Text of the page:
Starting on the Shop Floor - Junior Doctor Blog
Dr Karishma Shah
Academic Foundation Doctor in Orthopaedics
Oxford University Clinical Academic Graduate School
Oxford University Hospital
The Weekend Before:
The weekend before starting as an FY1 is always a flurry of emotions…
Daunting, exciting, anxiety-provoking.
It is the 'someday' you were always thinking of, and then suddenly that 'someday' is today. Your parents are probably still bubbling from the excitement of your graduation the weekend before, but you, you are just realising that gone with that ceremony is the sheepish comfort of saying “I’m just the Medical Student”, “I’ll ask the doctor”, “I think I’ll take this day off for study”!
And then, in the blink of an eye, you’re moving house and unpacking suitcases. And you’re trying to find that pretty dress to attend the Doctors’ Mess Ball- with people you've never met before. It feels like Freshers’ again!
As you begin the Shadowing Period:
This is the time the paperwork gets laid on really thick. You need to constantly check your emails because, ready or not (!), there's a landslide of emails coming your way!
Emails on contracts, on working time directives, on parking permits, on salary forms, on how to get IDs and how to use the IT systems…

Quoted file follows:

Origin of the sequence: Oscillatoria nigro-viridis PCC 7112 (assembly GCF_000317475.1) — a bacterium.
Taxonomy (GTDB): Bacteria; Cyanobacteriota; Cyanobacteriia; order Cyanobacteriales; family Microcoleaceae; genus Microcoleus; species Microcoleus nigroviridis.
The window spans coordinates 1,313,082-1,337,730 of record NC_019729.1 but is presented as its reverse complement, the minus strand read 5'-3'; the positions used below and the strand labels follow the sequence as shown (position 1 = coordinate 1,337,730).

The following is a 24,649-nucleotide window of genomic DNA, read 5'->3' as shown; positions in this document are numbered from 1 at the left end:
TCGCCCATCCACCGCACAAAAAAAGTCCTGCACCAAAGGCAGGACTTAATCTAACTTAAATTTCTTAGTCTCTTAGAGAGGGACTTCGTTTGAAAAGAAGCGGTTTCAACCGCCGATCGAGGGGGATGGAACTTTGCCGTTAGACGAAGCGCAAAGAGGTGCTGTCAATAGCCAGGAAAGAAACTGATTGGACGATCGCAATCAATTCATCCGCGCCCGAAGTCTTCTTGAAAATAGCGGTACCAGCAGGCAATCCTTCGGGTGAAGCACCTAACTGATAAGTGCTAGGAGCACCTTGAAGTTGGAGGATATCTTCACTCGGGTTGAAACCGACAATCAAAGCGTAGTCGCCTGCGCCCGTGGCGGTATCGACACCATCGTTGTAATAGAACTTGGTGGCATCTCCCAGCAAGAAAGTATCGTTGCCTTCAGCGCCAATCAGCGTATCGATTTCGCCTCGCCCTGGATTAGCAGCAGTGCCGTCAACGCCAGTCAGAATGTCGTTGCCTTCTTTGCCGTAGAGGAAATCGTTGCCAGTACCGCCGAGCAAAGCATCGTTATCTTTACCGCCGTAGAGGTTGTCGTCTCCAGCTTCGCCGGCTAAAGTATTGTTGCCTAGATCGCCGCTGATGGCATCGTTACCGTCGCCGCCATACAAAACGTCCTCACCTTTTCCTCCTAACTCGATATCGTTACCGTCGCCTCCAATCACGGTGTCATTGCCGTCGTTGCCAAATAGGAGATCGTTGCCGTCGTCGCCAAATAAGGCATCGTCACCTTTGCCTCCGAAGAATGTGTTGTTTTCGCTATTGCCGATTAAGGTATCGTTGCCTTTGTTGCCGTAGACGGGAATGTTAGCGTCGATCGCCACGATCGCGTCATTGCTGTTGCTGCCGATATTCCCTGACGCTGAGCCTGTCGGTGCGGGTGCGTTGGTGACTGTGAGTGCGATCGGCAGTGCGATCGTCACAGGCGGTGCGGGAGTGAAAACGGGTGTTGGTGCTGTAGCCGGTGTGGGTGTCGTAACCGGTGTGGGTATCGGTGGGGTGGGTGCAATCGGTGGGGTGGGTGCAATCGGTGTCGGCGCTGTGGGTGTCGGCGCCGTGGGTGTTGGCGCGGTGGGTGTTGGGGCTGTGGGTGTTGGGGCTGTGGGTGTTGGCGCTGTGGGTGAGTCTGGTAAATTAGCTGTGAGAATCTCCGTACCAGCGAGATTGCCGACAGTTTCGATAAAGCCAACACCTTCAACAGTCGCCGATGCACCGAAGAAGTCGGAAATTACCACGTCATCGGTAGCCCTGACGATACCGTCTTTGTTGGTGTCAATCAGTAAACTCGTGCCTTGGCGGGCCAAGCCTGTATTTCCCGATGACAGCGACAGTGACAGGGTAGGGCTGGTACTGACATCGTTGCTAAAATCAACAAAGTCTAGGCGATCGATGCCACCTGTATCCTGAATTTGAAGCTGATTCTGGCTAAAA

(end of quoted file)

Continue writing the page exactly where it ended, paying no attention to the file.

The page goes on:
And a little email on the all-important Statutory & Mandatory training.
At this point, the days have turned into nights and the nights into days and they have all amalgamated into a blur.
But, over a coffee & catch up with your dear friends from medical school, you can regain some perspective. Remember to appreciate just how fortunate you are to be able to work for the NHS- It is one of the greatest institutions in the world, and this must be a tried and tested protocol after-all.
The Shadowing Period:
Recently, the NHS has required all foundation schools to provide a shadowing period for FY1s.
This is the jump-start to your first rotation that you will always be thankful for.
Some foundation schools use time for team-building outdoor activities and others use it to simulate on-calls. But for most, this is a time to be on the wards and gain hands-on experience from the current FY1.
Medical school may have equipped you with the knowledge and techniques, but this is about getting your hands deep and dirty- learning how to answer bleeps, how to request bloods and whether to use a paper or electronic system to prescribe drugs.
The build-up has come and gone and Day 1 is here. 'Black Wednesday' they call it.
But, especially at a time like this, is your first day working for the NHS going to be dark and bleak?
Are the stormy clouds of political unrest surrounding the NHS going to follow you for every moment?
Not a chance!
Is that whisper tempting you to become a Management Consultant going to consume you?
No, it will just fade into oblivion.
This is the day you begin taking care of your own patients. You will have to listen to their personal stories, suture their wounded skin, empathise with their most intimate fears. And you will do this as though it were second nature- and that is why you are the people this great NHS is built on the shoulders of. You will become part of a team with the most intelligent, compassionate, dedicated and resilient people.
And as the days and weeks go on you will see that now is the time to write your own journey and all-in-all it will be more than you ever wished 'someday' will be.
So, make sure you get lots of rest and get ready for the ride!